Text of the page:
The lead developer
Yesterday I was at The Lead Developer conference. The talk on microservices by Russ Miles started of with a live performance of Highway to Hell, talked about Anti-fragility, DDD, CQRS and ended with a marriage proposal. Clearly this isn’t your average conference. While the technical content was great, it was the people-oriented topics that made it truly worthwhile. Here is a little summary on what I learned thanks to all the wonderful speakers.
During my last coaching talk, I got the feedback that it would help more if I try to get my colleagues to the next level. I was a bit too focused on improving my own technical skills. I’m pretty sure Camille Fournier made her talk specifically for me, elaborating on this topic. At a certain point, your technical skills are no longer your main bottleneck. It makes more sense to help your team get better, instead of trying to improve your individual productivity. Become a multiplier in your team, instead of getting a little bit better.
She tackled some of the typical mental hurdles you might encounter when making the switch. You might suffer of availability bias. The more skilled you are at something, the more important you think it is. You might fear that you’ll end up being a pointy-eared boss without any technical skills. You might not like it outside your comfort zone. I know I tend to go back to my comfort zone the moment the pressure is on.
Personally I have always struggled with this coaching aspect of my role. One reason is that I always had the idea that there was little difference between being an agile coach and being a lead developer. I did some projects as an agile coach, guiding teams through a transformation. I didn’t like it. You’re never really part of the team, needing to keep some distance. You’re not building a product, instead constantly observing and subtly guiding the team to work well together. As an introvert, this drains all my energy. Introversion can be a great power while coaching, but I have no idea how other coaches are able to recharge.
Dan North had a great talk that helped me make the distinction between coach and lead developer. As a lead developer, you are part of the team. You are building a product, figuring out how to keep it running in production. You are talking to business, figuring out the simplest way to value. When my team mates come to me with a technical problem, half the time I tell them not to solve it. I tell them to talk to the product owner and see if there is a simpler solution possible.
There are still a lot more aspects to being a lead developer. You don’t need to just lead and mentor your team, but also realize that you are part of a bigger department and organization. Teams might need to be quickly formed and rearranged. Knowledge sharing should occur across team boundaries, preferably as a natural side-effect of working. On-boarding of new people becomes very important. It might not be a bad idea if all new hires follow the same set of courses and read some of the same books. It can help creating the same shared values in an organization and reduce the time of forming/storming phases.
There is a lot more uncertainty on how to approach things as a tech lead. You don’t have simple black or white answers, you have a bunch of annoying paradoxes. Do you stay technical or do you try to enable people? Do you try to go faster or do you reserve some time for learning? Do you focus on delivering or do you try to innovate? Should you be transparent towards the team or should you help them focus by hiding The Game Of Thrones some managers like to play? Patrick Kua tried to convince me you can often do both. Which is true but I feel it is still a difficult balancing act. It’s hard to know if you struck the right balance. There was an interesting tip to do personal retrospectives, reflecting on how you did as an individual. Anyone know some cool formats for this?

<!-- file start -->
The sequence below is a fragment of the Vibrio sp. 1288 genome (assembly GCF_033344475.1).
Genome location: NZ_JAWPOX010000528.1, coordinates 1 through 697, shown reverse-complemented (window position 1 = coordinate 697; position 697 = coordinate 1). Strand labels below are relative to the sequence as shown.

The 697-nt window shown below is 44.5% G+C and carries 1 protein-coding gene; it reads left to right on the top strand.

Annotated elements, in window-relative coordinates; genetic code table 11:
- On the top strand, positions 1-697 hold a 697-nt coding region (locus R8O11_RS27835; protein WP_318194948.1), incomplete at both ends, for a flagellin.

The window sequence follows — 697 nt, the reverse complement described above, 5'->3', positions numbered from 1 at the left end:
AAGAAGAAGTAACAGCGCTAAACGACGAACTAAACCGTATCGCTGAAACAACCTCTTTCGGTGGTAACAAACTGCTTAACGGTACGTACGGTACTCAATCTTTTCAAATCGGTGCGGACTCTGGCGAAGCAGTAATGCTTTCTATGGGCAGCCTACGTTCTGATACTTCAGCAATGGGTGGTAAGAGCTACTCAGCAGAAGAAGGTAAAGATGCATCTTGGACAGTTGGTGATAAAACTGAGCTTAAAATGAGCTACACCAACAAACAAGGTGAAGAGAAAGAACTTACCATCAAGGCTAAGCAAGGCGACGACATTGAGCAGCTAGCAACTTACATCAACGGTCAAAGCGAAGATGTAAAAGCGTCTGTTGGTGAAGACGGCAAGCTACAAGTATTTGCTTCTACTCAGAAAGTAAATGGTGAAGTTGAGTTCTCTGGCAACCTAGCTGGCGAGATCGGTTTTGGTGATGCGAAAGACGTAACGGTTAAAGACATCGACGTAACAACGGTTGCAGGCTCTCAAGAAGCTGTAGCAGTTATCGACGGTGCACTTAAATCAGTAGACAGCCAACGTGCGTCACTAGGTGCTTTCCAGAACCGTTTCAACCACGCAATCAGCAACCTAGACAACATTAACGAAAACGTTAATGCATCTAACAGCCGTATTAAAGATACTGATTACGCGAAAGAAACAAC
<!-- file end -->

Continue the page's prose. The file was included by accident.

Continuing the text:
There were some interesting talks on building a team. Oren Ellenbogen talked at length how you could create happy engineering teams, even if your company is scaling. His book has the beautiful title Leading snowflakes. Sam Barnes put it more plainly, People are weird, I’m weird. A common theme during the entire conference was respecting individuality, showing some empathy, and avoid hiring assholes.
The best talk on empathy and hiring came from Cate Huston. What struck me, was when she mentioned that an interview is generally the most important thing a candidate will do that day. It has potentially a massive impact on the rest of his or her career. It makes sense to treat the interview with respect. She mentioned this crazy piece of research. A prisoner is more likely to be released on parole if his judge just came back from lunch. How often do we bring our personal bias and stress to interviews? Take a little walk and clear your head before you are meeting with a candidate.
A great way to set up a candidate for success could be to give them a choice. Let the candidate choose between a coding exercise or a whiteboard exercise. If you want empowered people, shouldn’t you start at the interview? Cate also gave some great tips on setting yourself up to come across warm and friendly. It basically boils down to looking at an image of a raccoon riding an alligator ;-) She also mentioned an interesting book called The Charisma Myth. Sam Barnes’ focus on honesty during an interview was also great. We often ask the candidate for his or hers weak points. Why shouldn’t we also tell them the crappy parts of the project they are joining?
I’ve learned a lot at The Lead Developer conference. Introductions to Rust, Go, NativeScript, web optimization techniques, testing,… It really hit the sweet spot between technical and people-oriented topics. I’m looking forward to next year!